Iwan Morus

Born and brought up in Aberystwyth, Iwan graduated in Natural Science from Cambridge University in 1985 before going on to complete an MPhil (1986) and PhD (1989) in History and Philosophy of Science there. He was a Research Fellow at Cambridge until 1994, after which he spent a year at the University of California San Diego before taking up a lectureship at Queen’s University Belfast. He joined the Department of History & Welsh History at Aberystwyth in 2005.

He was the editor of History of Science until the end of 2014 and remains on the editorial board. He is also on the Editorial Board of the University of Wales Press Scientists of Wales series. He is a fellow of the Royal Historical Society and of the Learned Society of Wales.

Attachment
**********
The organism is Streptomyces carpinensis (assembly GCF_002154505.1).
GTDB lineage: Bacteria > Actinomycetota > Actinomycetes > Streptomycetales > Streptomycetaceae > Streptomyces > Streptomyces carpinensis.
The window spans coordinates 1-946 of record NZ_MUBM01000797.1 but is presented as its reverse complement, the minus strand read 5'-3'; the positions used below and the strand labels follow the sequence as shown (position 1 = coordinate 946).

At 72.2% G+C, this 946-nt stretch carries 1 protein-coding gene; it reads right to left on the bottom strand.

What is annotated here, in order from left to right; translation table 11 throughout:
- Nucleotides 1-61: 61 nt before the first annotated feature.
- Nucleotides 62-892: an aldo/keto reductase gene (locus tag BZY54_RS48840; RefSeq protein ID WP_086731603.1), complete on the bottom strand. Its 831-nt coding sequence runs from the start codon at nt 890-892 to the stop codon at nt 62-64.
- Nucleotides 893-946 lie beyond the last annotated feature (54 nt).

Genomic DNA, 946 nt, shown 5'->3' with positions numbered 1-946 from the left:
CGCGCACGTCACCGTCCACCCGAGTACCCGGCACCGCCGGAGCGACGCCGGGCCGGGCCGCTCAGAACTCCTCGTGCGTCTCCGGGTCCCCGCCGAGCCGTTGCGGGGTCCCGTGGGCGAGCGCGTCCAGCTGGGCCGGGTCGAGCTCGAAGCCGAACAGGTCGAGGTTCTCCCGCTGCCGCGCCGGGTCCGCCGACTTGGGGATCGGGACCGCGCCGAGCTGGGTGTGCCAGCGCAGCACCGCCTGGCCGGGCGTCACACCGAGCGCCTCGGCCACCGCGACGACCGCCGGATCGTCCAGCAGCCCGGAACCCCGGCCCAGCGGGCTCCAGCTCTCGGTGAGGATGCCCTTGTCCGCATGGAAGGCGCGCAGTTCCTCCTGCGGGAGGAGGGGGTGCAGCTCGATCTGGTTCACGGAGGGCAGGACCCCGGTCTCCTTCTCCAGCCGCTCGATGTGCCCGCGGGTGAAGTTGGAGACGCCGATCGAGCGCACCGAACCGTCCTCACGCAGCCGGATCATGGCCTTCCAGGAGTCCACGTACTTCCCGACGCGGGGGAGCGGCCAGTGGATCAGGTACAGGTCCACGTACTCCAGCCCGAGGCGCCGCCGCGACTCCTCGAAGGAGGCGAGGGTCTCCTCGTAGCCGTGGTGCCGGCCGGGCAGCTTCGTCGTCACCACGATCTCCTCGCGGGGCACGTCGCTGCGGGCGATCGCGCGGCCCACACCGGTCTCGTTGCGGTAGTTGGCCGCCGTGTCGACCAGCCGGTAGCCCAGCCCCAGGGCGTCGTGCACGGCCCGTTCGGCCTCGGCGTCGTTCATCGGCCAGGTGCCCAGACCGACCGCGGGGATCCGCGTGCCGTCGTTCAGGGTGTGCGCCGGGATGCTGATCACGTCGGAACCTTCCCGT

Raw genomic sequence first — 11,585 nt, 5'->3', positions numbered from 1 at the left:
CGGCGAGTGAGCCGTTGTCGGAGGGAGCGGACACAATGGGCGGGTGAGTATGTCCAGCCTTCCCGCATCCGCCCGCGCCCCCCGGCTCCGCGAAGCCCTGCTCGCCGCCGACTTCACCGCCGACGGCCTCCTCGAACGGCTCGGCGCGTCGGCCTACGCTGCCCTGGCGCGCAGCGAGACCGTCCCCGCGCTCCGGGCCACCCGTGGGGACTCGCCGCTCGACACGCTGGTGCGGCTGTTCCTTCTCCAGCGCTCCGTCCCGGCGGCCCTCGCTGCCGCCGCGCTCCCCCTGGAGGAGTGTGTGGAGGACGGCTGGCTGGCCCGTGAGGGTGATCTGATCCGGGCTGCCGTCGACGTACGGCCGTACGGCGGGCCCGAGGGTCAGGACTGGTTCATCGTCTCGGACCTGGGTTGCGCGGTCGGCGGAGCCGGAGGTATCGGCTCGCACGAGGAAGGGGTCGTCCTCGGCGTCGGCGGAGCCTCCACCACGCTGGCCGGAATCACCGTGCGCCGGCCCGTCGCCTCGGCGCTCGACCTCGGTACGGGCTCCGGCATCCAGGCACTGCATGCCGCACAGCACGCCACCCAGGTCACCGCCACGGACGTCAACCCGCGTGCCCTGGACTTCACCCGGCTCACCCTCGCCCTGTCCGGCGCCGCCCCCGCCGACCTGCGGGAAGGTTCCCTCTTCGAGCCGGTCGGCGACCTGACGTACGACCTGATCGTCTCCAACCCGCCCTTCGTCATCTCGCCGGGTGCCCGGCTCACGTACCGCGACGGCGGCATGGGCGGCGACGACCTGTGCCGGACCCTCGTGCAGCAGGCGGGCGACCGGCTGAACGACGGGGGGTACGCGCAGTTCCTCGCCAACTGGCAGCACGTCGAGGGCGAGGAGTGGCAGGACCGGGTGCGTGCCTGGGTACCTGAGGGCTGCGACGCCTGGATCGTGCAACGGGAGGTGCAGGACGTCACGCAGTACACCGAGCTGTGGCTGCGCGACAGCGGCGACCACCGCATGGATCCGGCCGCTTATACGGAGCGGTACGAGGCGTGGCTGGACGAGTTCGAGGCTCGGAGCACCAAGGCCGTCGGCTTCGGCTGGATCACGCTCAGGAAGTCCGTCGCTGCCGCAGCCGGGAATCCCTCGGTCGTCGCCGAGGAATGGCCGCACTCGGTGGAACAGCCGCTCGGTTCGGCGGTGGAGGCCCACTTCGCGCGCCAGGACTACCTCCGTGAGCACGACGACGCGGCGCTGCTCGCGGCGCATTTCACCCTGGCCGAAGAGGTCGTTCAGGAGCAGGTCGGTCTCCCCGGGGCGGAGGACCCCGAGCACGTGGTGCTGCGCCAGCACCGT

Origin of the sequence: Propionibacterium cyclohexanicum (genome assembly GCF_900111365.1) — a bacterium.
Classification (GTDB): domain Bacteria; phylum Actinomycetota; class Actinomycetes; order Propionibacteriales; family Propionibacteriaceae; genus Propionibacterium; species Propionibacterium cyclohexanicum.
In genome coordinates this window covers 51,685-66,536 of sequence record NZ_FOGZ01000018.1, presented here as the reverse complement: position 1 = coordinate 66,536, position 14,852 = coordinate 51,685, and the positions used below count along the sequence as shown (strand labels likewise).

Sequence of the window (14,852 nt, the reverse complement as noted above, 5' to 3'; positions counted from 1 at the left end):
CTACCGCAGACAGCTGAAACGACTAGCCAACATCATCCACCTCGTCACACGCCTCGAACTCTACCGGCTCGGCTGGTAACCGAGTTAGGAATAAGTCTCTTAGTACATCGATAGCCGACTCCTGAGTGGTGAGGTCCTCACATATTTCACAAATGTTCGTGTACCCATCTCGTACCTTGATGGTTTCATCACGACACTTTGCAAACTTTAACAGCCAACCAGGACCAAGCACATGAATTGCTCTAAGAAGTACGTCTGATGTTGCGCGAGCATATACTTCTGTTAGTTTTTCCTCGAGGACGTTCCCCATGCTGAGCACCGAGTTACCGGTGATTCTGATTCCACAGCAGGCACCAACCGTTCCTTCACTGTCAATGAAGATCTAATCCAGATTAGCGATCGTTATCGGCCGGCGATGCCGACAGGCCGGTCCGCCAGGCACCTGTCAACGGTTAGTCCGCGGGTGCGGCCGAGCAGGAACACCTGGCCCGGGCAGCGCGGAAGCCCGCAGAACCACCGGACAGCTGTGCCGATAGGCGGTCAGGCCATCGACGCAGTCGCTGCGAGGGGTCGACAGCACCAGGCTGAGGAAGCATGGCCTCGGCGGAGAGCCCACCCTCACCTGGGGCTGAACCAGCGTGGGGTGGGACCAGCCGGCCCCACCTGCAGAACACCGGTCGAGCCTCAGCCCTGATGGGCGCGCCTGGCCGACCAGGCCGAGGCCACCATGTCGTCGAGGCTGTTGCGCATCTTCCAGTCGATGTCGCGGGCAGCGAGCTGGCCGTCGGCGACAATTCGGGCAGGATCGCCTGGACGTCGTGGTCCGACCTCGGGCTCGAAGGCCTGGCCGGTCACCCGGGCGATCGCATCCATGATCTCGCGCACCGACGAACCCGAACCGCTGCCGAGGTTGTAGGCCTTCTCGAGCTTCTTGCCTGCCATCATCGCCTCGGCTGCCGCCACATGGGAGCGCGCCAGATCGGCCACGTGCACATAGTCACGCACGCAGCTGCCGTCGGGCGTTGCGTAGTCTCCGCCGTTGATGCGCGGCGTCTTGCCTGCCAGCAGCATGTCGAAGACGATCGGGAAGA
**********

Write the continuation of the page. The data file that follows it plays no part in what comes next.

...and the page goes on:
Iwan has published extensively on the history and culture of Victorian science. He has just completed a biography of the Welsh natural philosopher William Robert Grove and edited the recently published Oxford Illustrated History of Science. He is currently pursuing projects on the history of experts, scientific illusions, and Victorian futures. He is a co-investigator on the AHRC funded project Unsettling Scientific Stories: Expertise, Narrative and Future Histories, and a senior collaborator on the John Tyndall Correspondence Project at Montana State University and York University Canada.



Iwan Morus | 2 Nov 2018 |
tags: frankenstein, science
In the Romantic era, the notion that there was an intimate relationship between electricity and the processes of life was common
 

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